Headley's monumental work on the men who fought for, won, held and lost Napoleon's Empire originally appeared in two substantial volumes. Both are included in this one volume Leonaur edition in their entirety. Twenty two marshals of the First Empire are vividly described with biographies of their lives and careers together with more detailed vignettes of their outstanding campaigns, battles or particular engagements. Within the pages of this book the reader will discover the actions of the great men of Revolutionary France including Berthier, St. Cyr, Lannes, Macdonald, Soult, Victor, Ney, Oudinot, Poniatowski and others as they set Europe and North Africa ablaze in conflicts whose names-Marengo, Eylau, Jena, Austerlitz, Albuera, Waterloo-to list just a few-are familiar and fascinating to every student and enthusiast of the Napoleonic Wars. Napoleon and His Marshals is an essential addition to any Napoleonic library and will be fascinating reading for all those interested in the history of conflict.
Wellington at length placed in battery sixty cannon, some of them sixty-three pounders, and began to play on the walls. The thunder of these heavy guns shook the hills around, and was echoed in sullen shocks on the ear of the distant Soult. For four days did this fierce volcano belch forth its stream of fire against St. Sebastian, carrying terror and dismay to the hearts of the inhabitants. Nothing could withstand such batteries, and the iron storm smote against the walls till a frightful gap appeared, furnishing foothold for the assaulting companies.<br>
St. Sebastian stands by the sea, with the river Uremea flowing close under its walls, which in low tide can be forded. On the farther side of this river were the British troops, and on the 31st of August, at half-past ten, the forlorn hope took its station in the trenches, waiting for the ebbing tide to allow them to cross. As this devoted band stood in silence watching the slow settling of the waters, they could see the wall they were to mount lined with shells and fire-barrels, ready to explode at a touch, while bayonet points gleamed beyond, showing into what destruction they were to move. Soldiers hate to think, and the suspense which they were now forced to endure was dreadful. These brave men could rush on death at the sound of the bugle, but to stand and gaze into the very jaws of destruction till the slowly retiring waters would let them enter was too much for the firmest heart. Minutes seemed lengthened into hours, and in the still terror of that delay the sternest became almost delirious with excitement. Some laughed outright, not knowing what they did; others shouted and sung; while others prayed aloud. It was a scene at which the heart stands still. The air was hot and sulphurous dark and lurid thunderclouds were lifting heavily above the horizon, and the deep hush of that assaulting column was rendered more awful by the hush of nature which betokens the coming tempest.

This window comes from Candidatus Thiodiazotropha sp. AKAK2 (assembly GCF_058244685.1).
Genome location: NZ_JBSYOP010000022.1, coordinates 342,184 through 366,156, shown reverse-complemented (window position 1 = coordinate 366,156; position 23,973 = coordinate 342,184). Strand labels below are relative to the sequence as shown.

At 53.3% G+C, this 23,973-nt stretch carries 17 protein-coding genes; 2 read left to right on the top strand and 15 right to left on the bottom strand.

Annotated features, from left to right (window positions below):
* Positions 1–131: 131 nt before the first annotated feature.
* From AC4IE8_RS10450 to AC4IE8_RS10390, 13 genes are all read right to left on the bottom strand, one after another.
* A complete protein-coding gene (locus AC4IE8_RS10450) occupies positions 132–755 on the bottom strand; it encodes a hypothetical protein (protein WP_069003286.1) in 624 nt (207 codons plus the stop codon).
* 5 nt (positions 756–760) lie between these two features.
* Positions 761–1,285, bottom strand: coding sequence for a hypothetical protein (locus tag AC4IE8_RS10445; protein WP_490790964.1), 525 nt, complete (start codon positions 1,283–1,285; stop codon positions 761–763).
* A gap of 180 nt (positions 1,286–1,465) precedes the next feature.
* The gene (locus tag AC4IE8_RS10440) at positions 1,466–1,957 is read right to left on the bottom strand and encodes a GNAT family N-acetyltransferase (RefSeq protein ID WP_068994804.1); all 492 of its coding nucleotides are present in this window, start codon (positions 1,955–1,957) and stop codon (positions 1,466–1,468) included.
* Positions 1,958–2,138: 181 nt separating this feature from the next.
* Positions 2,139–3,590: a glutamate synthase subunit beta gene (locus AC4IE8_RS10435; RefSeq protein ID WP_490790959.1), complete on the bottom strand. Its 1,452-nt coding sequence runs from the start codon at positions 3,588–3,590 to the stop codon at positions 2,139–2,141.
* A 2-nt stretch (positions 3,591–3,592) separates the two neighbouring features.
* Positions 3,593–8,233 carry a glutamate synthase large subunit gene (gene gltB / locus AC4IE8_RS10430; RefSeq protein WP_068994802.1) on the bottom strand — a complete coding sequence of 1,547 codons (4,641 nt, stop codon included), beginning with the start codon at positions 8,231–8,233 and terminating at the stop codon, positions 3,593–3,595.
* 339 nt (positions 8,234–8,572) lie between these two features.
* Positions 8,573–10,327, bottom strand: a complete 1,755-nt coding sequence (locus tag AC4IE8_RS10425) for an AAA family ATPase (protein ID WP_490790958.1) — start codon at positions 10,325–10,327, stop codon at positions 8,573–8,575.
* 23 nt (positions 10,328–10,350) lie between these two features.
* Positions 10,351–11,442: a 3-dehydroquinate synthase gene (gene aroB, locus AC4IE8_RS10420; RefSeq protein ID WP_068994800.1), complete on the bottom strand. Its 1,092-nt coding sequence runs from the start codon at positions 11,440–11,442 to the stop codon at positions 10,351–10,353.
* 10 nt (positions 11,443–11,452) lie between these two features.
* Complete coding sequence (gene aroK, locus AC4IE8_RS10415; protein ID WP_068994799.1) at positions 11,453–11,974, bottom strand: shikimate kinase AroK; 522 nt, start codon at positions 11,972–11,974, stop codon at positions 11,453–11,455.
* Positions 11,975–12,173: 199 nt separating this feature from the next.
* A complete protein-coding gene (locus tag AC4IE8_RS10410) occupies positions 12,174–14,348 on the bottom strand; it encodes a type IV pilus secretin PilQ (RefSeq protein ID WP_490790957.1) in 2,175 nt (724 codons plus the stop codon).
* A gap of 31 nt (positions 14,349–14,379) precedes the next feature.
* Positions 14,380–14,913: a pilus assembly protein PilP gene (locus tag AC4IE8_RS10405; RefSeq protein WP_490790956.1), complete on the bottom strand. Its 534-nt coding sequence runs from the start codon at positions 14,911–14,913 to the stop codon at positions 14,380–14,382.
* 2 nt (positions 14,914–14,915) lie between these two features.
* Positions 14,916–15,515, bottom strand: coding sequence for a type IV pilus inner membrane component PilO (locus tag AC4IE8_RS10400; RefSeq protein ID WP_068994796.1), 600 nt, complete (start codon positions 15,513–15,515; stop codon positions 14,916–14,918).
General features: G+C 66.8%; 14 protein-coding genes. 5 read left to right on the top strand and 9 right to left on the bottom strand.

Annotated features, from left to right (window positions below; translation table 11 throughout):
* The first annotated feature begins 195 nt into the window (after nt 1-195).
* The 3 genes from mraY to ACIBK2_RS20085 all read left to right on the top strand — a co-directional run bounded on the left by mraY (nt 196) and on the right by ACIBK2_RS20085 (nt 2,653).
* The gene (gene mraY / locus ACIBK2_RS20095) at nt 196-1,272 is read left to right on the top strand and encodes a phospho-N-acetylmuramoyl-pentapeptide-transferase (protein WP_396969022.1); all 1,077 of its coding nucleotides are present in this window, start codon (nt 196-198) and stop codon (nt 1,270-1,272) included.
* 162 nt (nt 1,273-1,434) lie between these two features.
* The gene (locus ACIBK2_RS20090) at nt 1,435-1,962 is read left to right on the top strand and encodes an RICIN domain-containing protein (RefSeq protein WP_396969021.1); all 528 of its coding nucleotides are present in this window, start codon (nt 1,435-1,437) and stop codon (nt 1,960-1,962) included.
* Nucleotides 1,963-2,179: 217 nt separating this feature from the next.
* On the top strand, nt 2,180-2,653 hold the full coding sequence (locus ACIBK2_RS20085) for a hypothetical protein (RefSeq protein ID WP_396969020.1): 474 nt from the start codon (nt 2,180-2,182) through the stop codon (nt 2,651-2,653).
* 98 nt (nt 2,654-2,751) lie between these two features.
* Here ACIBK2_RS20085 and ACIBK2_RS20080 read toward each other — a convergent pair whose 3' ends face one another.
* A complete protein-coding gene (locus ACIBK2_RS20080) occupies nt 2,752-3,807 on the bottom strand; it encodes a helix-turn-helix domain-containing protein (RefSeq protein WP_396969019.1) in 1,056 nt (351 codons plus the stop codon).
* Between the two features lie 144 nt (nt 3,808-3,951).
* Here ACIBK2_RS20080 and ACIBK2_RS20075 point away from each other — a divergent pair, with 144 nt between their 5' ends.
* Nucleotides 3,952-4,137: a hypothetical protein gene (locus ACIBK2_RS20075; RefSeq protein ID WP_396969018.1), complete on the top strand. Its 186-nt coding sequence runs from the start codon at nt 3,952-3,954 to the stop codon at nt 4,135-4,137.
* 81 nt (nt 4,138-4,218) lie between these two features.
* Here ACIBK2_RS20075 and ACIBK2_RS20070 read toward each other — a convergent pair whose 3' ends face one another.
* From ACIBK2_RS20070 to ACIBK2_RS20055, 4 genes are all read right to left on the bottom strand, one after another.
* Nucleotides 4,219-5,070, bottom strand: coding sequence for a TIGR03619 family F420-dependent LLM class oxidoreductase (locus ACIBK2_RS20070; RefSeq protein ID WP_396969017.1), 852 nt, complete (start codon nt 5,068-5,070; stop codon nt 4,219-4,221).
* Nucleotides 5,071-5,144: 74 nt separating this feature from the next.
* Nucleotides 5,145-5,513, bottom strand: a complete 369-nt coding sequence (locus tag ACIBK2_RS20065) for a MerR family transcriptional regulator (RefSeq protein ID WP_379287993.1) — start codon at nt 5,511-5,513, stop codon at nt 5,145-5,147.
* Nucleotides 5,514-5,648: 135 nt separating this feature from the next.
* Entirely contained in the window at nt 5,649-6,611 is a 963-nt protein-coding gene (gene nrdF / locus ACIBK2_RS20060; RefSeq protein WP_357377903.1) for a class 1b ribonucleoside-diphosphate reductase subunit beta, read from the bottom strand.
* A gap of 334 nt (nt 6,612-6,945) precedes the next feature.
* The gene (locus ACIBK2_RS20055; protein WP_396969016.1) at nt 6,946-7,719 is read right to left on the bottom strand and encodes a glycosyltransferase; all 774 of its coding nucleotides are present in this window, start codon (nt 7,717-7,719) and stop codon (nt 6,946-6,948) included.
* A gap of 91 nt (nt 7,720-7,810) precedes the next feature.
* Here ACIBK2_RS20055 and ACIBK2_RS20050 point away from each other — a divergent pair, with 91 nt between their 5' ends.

Noon at length came; the tide was down, and the order to advance was given, and that devoted band moved to the centre of the stream. A tempest of grapeshot and bullets scattered them like autumn leaves over its bosom, but the survivors pressed boldly on, and, reaching the opposite shore, mounted the breach and gained the summit. But as they stood amid the wasting fire, they hesitated to descend on the farther side, for they saw they must leap down twelve feet to reach the ground; while the base of the wall bristled with sword-blades, and pikes, and pointed weapons of every description, fastened upright in the earth. While they still delayed to precipitate themselves on these steel points, the fire from the inner rampart swept them all away. Still column after column poured across the river and filled up the dreadful gaps made in the ranks of their comrades, and crowded the breach, and still the fierce volleys crushed them down, while the few who passed met the bayonet-point, and fell at the feet of the heroic defenders. After two hours of this murderous strife, the breach was left empty of all but the dead, and the shout of the French was heard in the pause of the storm. In the crisis the English soldiers were ordered to lie down at the foot of the ramparts, while forty-seven cannon were brought to bear on the high curtain within, from whence the fire swept the breach. The batteries opened, and the balls, flying only two feet over the soldiers’ heads, crushed with resistless power through the enemy’s works. At this moment an accident completed what the besiegers had begun, and overwhelmed the defenders. A shell bursting amid the hand-grenades, shells, trains of fire-barrels, and all kinds of explosive materials which the garrison had laid along the ramparts for a last defence, the whole took fire. A sheet of flame ran along the walls, and then the mouth of a volcano seemed to open, followed by an explosion that shook the city to its foundations, sending fierce columns of smoke and broken fragments into the air, and strewing the bodies of three hundred French soldiers amid the ruins. As the smoke lifted, the assailants rushed with a deafening shout forward, and though firmly met by the bayonet, their increasing numbers overwhelmed every obstacle, and they poured into the town. Soult, eight miles distant, had just been defeated in attempting to march to the relief of the garrison, and from the heights of Bidassoa heard that terrific explosion that followed the cannonading, and saw the fiercely ascending columns of smoke that told that St. Sebastian was won.